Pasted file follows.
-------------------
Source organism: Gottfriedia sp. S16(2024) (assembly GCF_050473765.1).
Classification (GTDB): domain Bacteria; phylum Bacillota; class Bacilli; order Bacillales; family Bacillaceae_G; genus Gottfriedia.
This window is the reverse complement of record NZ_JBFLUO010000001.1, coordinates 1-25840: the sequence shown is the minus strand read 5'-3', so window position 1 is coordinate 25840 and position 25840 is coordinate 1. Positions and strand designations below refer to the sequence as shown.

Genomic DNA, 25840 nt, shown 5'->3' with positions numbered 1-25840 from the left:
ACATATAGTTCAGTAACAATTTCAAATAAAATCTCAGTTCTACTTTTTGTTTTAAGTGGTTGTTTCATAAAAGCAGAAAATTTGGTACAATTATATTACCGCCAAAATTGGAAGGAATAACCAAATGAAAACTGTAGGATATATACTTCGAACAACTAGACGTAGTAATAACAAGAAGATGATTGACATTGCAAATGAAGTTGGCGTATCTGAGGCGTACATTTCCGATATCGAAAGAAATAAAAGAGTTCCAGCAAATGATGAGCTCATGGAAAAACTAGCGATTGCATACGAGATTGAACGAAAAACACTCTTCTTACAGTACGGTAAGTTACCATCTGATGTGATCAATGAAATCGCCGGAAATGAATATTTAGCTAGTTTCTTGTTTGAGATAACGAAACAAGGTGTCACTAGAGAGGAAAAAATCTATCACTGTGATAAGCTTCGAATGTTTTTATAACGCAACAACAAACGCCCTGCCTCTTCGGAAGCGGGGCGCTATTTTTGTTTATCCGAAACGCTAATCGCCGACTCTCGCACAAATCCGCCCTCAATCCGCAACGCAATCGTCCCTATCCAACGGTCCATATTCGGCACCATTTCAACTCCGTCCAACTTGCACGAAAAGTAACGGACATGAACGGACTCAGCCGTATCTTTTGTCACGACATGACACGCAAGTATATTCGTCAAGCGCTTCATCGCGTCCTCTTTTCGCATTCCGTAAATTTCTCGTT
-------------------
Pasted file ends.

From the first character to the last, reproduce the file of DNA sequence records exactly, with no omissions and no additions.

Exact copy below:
Source organism: Gottfriedia sp. S16(2024) (assembly GCF_050473765.1).
Classification (GTDB): domain Bacteria; phylum Bacillota; class Bacilli; order Bacillales; family Bacillaceae_G; genus Gottfriedia.
This window is the reverse complement of record NZ_JBFLUO010000001.1, coordinates 1-25840: the sequence shown is the minus strand read 5'-3', so window position 1 is coordinate 25840 and position 25840 is coordinate 1. Positions and strand designations below refer to the sequence as shown.

Genomic DNA, 25840 nt, shown 5'->3' with positions numbered 1-25840 from the left:
ACATATAGTTCAGTAACAATTTCAAATAAAATCTCAGTTCTACTTTTTGTTTTAAGTGGTTGTTTCATAAAAGCAGAAAATTTGGTACAATTATATTACCGCCAAAATTGGAAGGAATAACCAAATGAAAACTGTAGGATATATACTTCGAACAACTAGACGTAGTAATAACAAGAAGATGATTGACATTGCAAATGAAGTTGGCGTATCTGAGGCGTACATTTCCGATATCGAAAGAAATAAAAGAGTTCCAGCAAATGATGAGCTCATGGAAAAACTAGCGATTGCATACGAGATTGAACGAAAAACACTCTTCTTACAGTACGGTAAGTTACCATCTGATGTGATCAATGAAATCGCCGGAAATGAATATTTAGCTAGTTTCTTGTTTGAGATAACGAAACAAGGTGTCACTAGAGAGGAAAAAATCTATCACTGTGATAAGCTTCGAATGTTTTTATAACGCAACAACAAACGCCCTGCCTCTTCGGAAGCGGGGCGCTATTTTTGTTTATCCGAAACGCTAATCGCCGACTCTCGCACAAATCCGCCCTCAATCCGCAACGCAATCGTCCCTATCCAACGGTCCATATTCGGCACCATTTCAACTCCGTCCAACTTGCACGAAAAGTAACGGACATGAACGGACTCAGCCGTATCTTTTGTCACGACATGACACGCAAGTATATTCGTCAAGCGCTTCATCGCGTCCTCTTTTCGCATTCCGTAAATTTCTCGTT